I have already commented on my feelings, as the mother of two biracial children, when facing the tendency to consider all children with some African or African American blood as black. It took me a while to warm up to Obama because of that only, because I felt that by declaring himself black, he somehow rejected his white mother AND white grandparents who raised him. I had to read his book, Dreams from My Father, to understand his search for identity and the way he came to terms with it, himself. And I’ve always liked and admired Tiger Wood’s refusal to be labelled a Black man, considering his diverse heritage, and how he came up with his own word (cablinasian).
This above is the title of a trailer I saw on Facebook, a few days ago (watch the beginning, and then click again on the video to see the interviews.)
Not that the subject comes up that often. We do not live in the US, and even though I often miss it and wish at times I could be back in Park Slope, Brooklyn, I’ve also always felt that it might be better for our daughters to grow up far from all the race issues that are so big over there. Not saying that there aren’t race issues in other countries. Do I wish. But they don’t seem to be as raw, painful and overly present as they are in the US.
Yes, racism is strong in India. The whiter the better. Still, Indians are brown people, which means that my children blend in perfectly, here. Recently, as we waited to hear about our next post, a couple of Latin American countries came up as possibilities, one of them being Argentina, and even though I did not veto it (I have a list of requirements that evolves with time, and our experiences; up till now, it included good internet access, a good school – although, as experienced here, what you see on the Internet or during a first visit of a school is in no way a guarantee that said school will live up to its promises – reasonable supply and security situation, not necessarily in that order) I had growing misgivings about it, and when it turned out that we’re not going there, I breathed a huge sigh of relief. Why? Well, Argentina is known to be a country of white people, and as I said to my husband, “If we must live in a society that is more backward than forward when it comes to race issues, I’d rather be in a brown racist society than a white one.”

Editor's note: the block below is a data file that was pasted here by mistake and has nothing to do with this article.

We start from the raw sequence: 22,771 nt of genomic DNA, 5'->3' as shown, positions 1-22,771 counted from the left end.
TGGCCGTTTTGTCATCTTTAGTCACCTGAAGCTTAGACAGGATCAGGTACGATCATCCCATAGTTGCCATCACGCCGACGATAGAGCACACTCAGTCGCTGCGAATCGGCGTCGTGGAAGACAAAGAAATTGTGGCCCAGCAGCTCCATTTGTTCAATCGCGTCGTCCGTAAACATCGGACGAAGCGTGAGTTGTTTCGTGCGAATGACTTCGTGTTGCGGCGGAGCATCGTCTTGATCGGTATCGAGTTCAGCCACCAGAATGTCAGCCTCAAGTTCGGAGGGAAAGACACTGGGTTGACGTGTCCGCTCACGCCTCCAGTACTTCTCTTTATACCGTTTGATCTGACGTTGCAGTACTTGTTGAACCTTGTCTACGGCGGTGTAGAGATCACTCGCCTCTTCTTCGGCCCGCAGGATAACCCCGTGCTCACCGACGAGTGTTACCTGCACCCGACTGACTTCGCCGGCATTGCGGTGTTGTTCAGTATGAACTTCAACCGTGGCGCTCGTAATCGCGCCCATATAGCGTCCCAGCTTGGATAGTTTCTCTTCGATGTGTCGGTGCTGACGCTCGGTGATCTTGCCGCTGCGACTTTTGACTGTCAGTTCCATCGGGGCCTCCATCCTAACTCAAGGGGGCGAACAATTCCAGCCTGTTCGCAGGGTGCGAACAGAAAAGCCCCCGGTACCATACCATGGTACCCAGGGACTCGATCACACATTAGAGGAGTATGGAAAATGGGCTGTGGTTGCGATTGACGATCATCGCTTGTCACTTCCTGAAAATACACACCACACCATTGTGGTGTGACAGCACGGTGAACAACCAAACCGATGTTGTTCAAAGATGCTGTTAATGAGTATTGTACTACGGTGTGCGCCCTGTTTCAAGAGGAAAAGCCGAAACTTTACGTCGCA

Anyway, the video and its title stirred some conversation. The documentary film maker, Carolyn Battle’s website, mentions “Private Conversations” as a title for the movie, so not sure how the other one came about – catchier, maybe. No matter, I found it very interesting.
I often wonder about how my children perceive themselves? Do they even think about it? I’m not sure. As mentioned before, here, I always tell them they’re cinnamon in the case of the older one, and toffee brown, for the younger. But they’re very aware of the fact that I’m white, and Dad is Black. The other day, we were at the beach in Goa, and two dogs, a white one, and a black one, were walking together, and my husband took a picture and they ran to show it to me, saying ” this is Mom and Dad.” But do they, or will they, one day, feel that they need to belong to one race or another, as did most of the people interviewed in this trailer? Will they feel rejected by one race or the other and feel they don’t belong anywhere?
One thing is sure, as a white mother of biracial children, I was glad to see this video. It may not be politically correct to say this, but I refuse to subscribe to the “one drop rule.” I’ve said it before and I repeat it here. It has nothing to do with rejecting the black race, and all to do with stating the facts. My children are no more black than they’re white, so why should anyone (including themselves) deny their whiteness? Reminds me of a time when teachers would ask children at the beginning of the school year, in France, whether they were from another country, and I would get up, along with the few other children of immigrant parents, and the teacher would invariable ask me to sit back because “You are French.” It made me so angry. I was and felt as much French as I was and felt Spanish. To me, there was a clear line running down the length of my body, right in the middle, and one part was French, the other Spanish, and telling me that I was French only just because I happened to have the “right” passport felt profoundly wrong. I was only 6 or 7 at the time, so unable to articulate this as clearly as I do it, now, but I vividly remember my feelings.
Children (and adults, too, for that matter) should be allowed to embrace their heritages and diversity in all their fullness, wholeness and richness. No one should feel that they have to cut or ignore parts of who they are just so they can fit into the boxes offered them. And if the need to fit into a box is stronger, then create new and accurate ones that “feel” right, like Tiger Wood.